An estimated 2.4 million Kenyans are facing food insecurity this year.
One cause is poor rains, which have affected all of north-east Africa and are probably at least partially the result of climate change. Another is the rising cost of imported food.
Rising food costs are also partly caused by climate change, but also by speculation. For the finance industry, food is just another commodity to be bought, sold or hoarded to generate the most profits.
This is neoliberal globalisation, under which a bad harvest in the Ukraine or a financial transaction on Wall Street can cause a child to go hungry in Kenya.
Neoliberal globalisation means that although Kenya depends on imported food, since the 1980s Kenyan agriculture has been increasingly devoted to crops for export to Europe.
This includes fruit and vegetables, but the main crop is flowers.
Kenya is the largest supplier of cut flowers to Europe, providing more than a quarter of imports. These are mostly roses, and a third of annual production is for Valentine's Day, Xinhua reported on February 13, 2009.
In 2004, Kenya was exporting more than 88 million tonnes of cut flowers worth US$264 million, Reuters reported on February 12, 2006. Foreign, mainly European, corporations own the flower farms.
Most of the industry in concentrated around Lake Naivasha. A January 2008 report by Food and Water Watch and the Council of Canadians, Lake Naivasha: Withering Under the Assault of International Flower Vendors, documented how overuse of the lake’s water causes levels to drop.
This has had a devastating effect on plant, marine and animal life. Hippo numbers have fallen by more than 25%.
The report said: “Historically there was public access to the lake, but the private landowners have closed most of that … which really means the flower farms now own much of the land around the lake.
“Without adequate lake access, poor residents are left to get their water from communal taps and form long lines to do so.
“Cattle herders, such as the Maasai, can only bring their cows to a small section of the lake where there is still public access ― sharing access with women washing their clothes, hippos, and flamingoes.”
University of Leicester environmentalist David Harper told the March 28, 2006, British Times: “Almost everybody in Europe who has eaten Kenyan beans or Kenyan strawberries, and gazed at Kenyan roses, has bought Naivasha water.
“It will become a turgid, smelly pond with impoverished communities eking out a living along bare shores … As the lake becomes smaller and shallower it will become warmer, fueling the growth of microscopic algae.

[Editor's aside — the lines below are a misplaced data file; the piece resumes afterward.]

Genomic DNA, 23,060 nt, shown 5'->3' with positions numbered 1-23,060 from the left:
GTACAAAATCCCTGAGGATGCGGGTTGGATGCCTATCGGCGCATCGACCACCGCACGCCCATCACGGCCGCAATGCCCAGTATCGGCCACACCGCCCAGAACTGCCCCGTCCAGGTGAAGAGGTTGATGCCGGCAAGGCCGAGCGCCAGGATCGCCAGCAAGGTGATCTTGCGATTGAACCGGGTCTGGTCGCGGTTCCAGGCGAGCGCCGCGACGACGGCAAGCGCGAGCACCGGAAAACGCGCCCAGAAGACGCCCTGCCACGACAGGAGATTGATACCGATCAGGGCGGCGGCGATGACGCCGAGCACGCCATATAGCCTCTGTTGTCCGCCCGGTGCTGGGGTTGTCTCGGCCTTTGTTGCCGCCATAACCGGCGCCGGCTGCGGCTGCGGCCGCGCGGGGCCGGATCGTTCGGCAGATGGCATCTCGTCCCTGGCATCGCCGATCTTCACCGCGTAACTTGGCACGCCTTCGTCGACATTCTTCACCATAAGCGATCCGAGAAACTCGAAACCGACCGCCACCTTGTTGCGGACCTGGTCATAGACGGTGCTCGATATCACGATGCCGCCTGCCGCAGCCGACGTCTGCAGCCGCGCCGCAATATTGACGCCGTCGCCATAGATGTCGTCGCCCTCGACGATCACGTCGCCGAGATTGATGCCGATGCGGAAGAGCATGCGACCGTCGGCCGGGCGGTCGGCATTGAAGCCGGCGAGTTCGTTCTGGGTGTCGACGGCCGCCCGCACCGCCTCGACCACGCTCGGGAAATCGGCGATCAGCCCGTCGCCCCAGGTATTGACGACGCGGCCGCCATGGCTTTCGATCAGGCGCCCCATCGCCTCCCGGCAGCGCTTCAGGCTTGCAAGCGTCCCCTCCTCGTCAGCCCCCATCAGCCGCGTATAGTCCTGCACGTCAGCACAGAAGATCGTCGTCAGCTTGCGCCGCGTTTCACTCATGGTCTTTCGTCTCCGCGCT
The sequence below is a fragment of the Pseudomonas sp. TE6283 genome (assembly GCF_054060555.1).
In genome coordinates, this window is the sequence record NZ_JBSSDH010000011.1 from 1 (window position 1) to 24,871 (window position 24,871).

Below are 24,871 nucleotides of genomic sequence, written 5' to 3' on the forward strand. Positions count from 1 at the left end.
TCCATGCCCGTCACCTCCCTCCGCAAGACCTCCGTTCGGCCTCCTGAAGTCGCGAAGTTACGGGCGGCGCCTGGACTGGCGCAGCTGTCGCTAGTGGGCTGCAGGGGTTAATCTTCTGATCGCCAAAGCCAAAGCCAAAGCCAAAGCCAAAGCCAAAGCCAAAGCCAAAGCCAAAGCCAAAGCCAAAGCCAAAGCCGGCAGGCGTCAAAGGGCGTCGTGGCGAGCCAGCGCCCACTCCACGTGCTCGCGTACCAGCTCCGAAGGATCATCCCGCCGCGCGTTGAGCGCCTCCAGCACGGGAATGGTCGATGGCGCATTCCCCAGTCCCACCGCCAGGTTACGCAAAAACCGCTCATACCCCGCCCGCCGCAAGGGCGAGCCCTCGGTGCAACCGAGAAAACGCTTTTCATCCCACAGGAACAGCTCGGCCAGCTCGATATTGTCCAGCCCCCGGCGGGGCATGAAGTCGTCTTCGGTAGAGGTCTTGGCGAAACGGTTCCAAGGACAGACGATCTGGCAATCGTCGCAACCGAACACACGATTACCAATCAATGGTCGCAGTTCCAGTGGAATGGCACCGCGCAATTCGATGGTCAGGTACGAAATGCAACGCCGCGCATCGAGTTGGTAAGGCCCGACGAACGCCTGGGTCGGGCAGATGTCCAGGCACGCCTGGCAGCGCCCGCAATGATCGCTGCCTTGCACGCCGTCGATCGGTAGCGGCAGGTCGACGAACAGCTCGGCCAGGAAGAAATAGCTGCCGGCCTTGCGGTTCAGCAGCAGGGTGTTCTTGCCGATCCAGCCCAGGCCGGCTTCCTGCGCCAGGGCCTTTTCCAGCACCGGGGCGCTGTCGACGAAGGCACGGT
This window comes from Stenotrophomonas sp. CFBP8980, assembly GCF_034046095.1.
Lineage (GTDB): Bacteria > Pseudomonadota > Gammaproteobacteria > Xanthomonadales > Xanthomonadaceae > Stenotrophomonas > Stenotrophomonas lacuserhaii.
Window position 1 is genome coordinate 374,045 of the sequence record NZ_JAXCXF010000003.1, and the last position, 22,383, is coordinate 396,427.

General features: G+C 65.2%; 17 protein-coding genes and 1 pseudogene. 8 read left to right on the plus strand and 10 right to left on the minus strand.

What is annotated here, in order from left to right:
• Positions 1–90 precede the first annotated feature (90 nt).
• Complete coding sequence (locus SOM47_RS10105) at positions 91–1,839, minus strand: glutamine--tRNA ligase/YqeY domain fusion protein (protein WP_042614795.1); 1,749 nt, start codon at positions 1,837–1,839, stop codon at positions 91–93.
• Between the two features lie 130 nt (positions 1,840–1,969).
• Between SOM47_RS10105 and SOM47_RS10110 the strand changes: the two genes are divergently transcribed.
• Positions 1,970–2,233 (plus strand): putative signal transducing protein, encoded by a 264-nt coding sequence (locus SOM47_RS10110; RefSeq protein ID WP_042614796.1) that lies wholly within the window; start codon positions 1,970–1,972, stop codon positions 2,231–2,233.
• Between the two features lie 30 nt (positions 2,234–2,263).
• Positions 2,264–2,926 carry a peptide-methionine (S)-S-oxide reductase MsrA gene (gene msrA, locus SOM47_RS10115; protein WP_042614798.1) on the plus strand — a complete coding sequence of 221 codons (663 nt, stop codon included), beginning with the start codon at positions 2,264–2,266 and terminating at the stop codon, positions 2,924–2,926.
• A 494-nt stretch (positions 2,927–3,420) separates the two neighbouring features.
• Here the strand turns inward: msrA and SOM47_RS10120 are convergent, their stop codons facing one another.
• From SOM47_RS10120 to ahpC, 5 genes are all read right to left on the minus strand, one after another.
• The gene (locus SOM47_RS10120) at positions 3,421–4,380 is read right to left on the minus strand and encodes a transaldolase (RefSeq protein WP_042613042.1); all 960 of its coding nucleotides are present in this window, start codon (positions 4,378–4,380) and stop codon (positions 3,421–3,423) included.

“It is only a matter of time before the lake becomes toxic.”
The Food and Water Watch report said: “The pesticides applied on the farms and in the greenhouses eventually end up in Lake Naivasha and in the groundwater, endangering the area’s people and wildlife …
“During a trip to Lake Naivasha in the summer of 2007, Food and Water Watch staff saw photographs of cattle who died after drinking pesticide-laden water flowing from one of the flower farms.”
Workers are also routinely exposed to dangerous pesticides. Reuters said: “[Flower worker] Masete points to black spots on her feet and says the pesticides and fertilisers used at the flower farm she works on give her rashes two or three times a month.”
Workers on Kenyan flower farms are treated appallingly. Masete also told Reuters that sexual abuse was common.
Another worker told Reuters that due to low wages, “he could barely afford to buy water for his three children and wife”.
International organisations such as the International Monetary Fund and the World Bank use “development aid”, access to capital and debt restructuring as leverage to force Kenya to devote agricultural land to export agribusiness rather than food for local consumers.
But it is not just international financial institutions.
An April 2002 article on the United Nations' Food and Agriculture Organisation (FAO)’s website described inedible flowers as “an important source of food security because of the income they bring to thousands of people ― most of them women ― in developing countries”.
The rural technical assistance programs the FAO was advertising included “reducing pesticide use”, but the onus for doing this was put on the farm workers.
The main project was promoting “women growing flowers and speciality legumes as an alternative to subsistence farming”.
The FAO article explained: “The women in Nyeri grow high-value export crops … No significant domestic markets exist … so the field schools also teach marketing for export.”
The European owners of the flower farms have even managed to get some of their products certified as “Fairtrade” through tokenistic environmental measures.
The improvements in labour standards required to win Fairtrade certification appear equally tokenistic. In February 2006, at a farm producing Fairtrade-certified roses, “workers rioted after being sacked en masse for striking in a dispute over wages and working conditions”, a February 13, 2006 Guardian article said.